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Difference between Angular and AngularJS: A Detailed Guide

Published: 30th November, 2023
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Meghdeep Patnaik

Head - Content and Social Media at almaBetter

In this article, we explore the difference between Angular and AngularJS, shedding light on their architectures, features, and how they have evolved over time.

In the dynamic universe of web development, Angular and AngularJS have made their mark as powerful frameworks, each serving distinct purposes in building robust and interactive web applications. As developers navigate the evolving dynamics of the industry, understanding what is the difference between Angular and AngularJS is crucial for making informed choices. In this article, we dive deep into these two frameworks, shedding light on their architectures, features, and how they have evolved.

AngularJS: Laying the Foundation

Introduction:

AngularJS, developed by Google, debuted in 2010 as an open-source front-end JavaScript framework. It introduced the concept of declarative programming and two-way data binding, allowing developers to create dynamic and interactive web applications with less boilerplate code.

Key Features:

1. Two-way Data Binding: AngularJS pioneered the concept of two-way data binding, enabling automatic synchronization between the model and the view. Any changes in the model instantly reflect in the view and vice versa.

2. Dependency Injection: AngularJS embraced dependency injection, making managing components and their dependencies easier. This feature enhances code modularity and testability.

3. Directives: Directives in AngularJS are markers on a DOM element that tell the library to do something to a DOM element. Directives allow developers to create reusable components and extend HTML with custom behavior.

4. Scope: AngularJS introduced the concept of a scope - an object that refers to the application model. It serves as a context where expressions are evaluated.

Advantages:

Quick Prototyping: AngularJS is well-suited for rapid prototyping, enabling developers to create dynamic applications with less effort.

Declarative Code: The framework's declarative approach simplifies code readability and maintenance.

Community Support: Being one of the earliest JavaScript frameworks, AngularJS boasts a large and supportive community.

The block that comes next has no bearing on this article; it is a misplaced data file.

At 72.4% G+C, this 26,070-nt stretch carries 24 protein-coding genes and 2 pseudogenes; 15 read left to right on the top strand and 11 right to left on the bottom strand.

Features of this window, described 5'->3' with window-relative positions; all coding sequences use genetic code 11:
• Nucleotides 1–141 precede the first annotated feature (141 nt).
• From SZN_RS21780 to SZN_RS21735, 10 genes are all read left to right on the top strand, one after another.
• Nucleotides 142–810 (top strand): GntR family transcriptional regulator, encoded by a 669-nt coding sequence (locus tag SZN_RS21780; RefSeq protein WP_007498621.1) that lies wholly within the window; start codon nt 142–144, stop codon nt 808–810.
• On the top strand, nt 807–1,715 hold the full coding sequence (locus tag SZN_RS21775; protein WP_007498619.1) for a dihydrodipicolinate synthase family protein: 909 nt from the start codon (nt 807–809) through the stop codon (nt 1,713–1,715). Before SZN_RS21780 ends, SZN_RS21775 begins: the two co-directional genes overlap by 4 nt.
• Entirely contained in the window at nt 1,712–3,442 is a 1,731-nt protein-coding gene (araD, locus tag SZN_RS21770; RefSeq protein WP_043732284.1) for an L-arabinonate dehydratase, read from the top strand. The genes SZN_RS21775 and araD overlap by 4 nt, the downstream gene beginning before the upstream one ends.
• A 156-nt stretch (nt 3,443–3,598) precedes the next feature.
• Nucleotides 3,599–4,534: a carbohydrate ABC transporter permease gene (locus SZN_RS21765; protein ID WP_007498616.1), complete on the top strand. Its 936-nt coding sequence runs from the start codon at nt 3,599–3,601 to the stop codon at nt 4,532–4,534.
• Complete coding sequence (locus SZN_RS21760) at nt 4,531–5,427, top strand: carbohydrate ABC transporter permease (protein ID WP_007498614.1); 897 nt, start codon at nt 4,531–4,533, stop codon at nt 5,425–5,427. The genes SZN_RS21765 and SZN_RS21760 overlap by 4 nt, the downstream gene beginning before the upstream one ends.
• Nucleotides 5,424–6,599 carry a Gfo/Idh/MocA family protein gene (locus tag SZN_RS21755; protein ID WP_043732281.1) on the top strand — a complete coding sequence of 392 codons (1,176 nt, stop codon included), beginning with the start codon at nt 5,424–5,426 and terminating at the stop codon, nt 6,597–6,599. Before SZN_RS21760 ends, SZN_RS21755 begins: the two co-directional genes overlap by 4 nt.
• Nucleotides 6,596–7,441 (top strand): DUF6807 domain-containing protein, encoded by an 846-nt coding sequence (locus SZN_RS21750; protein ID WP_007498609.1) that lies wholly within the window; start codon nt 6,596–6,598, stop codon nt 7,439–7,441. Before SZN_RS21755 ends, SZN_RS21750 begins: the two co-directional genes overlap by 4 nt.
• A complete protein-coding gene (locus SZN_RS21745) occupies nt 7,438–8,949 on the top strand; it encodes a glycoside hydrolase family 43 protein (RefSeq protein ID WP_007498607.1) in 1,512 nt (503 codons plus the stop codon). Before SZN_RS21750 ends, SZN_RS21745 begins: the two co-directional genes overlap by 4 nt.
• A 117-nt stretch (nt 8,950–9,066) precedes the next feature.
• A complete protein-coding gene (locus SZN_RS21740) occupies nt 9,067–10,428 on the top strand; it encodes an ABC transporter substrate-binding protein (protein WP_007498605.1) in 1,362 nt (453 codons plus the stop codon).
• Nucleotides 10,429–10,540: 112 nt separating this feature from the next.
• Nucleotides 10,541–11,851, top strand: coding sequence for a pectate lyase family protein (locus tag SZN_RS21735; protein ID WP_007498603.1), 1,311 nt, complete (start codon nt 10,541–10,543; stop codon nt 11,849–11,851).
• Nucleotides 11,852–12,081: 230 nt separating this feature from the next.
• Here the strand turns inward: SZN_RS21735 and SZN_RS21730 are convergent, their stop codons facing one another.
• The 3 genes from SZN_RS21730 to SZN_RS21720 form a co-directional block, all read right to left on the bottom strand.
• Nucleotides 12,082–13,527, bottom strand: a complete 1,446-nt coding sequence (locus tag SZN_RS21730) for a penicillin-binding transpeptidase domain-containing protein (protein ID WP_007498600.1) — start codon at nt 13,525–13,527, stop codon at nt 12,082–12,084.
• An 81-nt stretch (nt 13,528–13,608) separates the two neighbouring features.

Disadvantages:

Performance: As applications grow in complexity, two-way data binding can impact performance.

Outdated Technology: AngularJS relies on older JavaScript practices, which may not align with modern development trends.

Angular: The Evolution Continues

Introduction:

Angular, commonly called "Angular 2+" or simply "Angular," emerged as a complete rewrite of AngularJS. Google released it in 2016, bringing a more modular and component-based architecture. Unlike its predecessor, Angular is written in TypeScript, a statically typed superset of JavaScript.

Key Features:

1. Component-based Architecture: Angular embraces a component-based architecture, where applications are built as a tree of components. Each component encapsulates its logic, templates, and styles.

2. TypeScript: Angular is built with TypeScript, introducing static typing and enhancing developer productivity through features like interfaces and classes.

3. Hierarchical Dependency Injection: Angular continues to leverage dependency injection more hierarchically and efficiently. This allows for better organization and management of dependencies.

4. RxJS for Reactive Programming: Angular utilizes RxJS (Reactive Extensions for JavaScript) for handling asynchronous operations and events in a reactive and scalable manner.

5. Improved Performance: Angular's change detection mechanism and Ahead-of-Time (AOT) compilation contribute to improved performance compared to AngularJS.

Advantages:

Modularity: The component-based architecture promotes modularity and reusability of code.

TypeScript: TypeScript enhances code quality, improves tooling support, and enables better developer collaboration.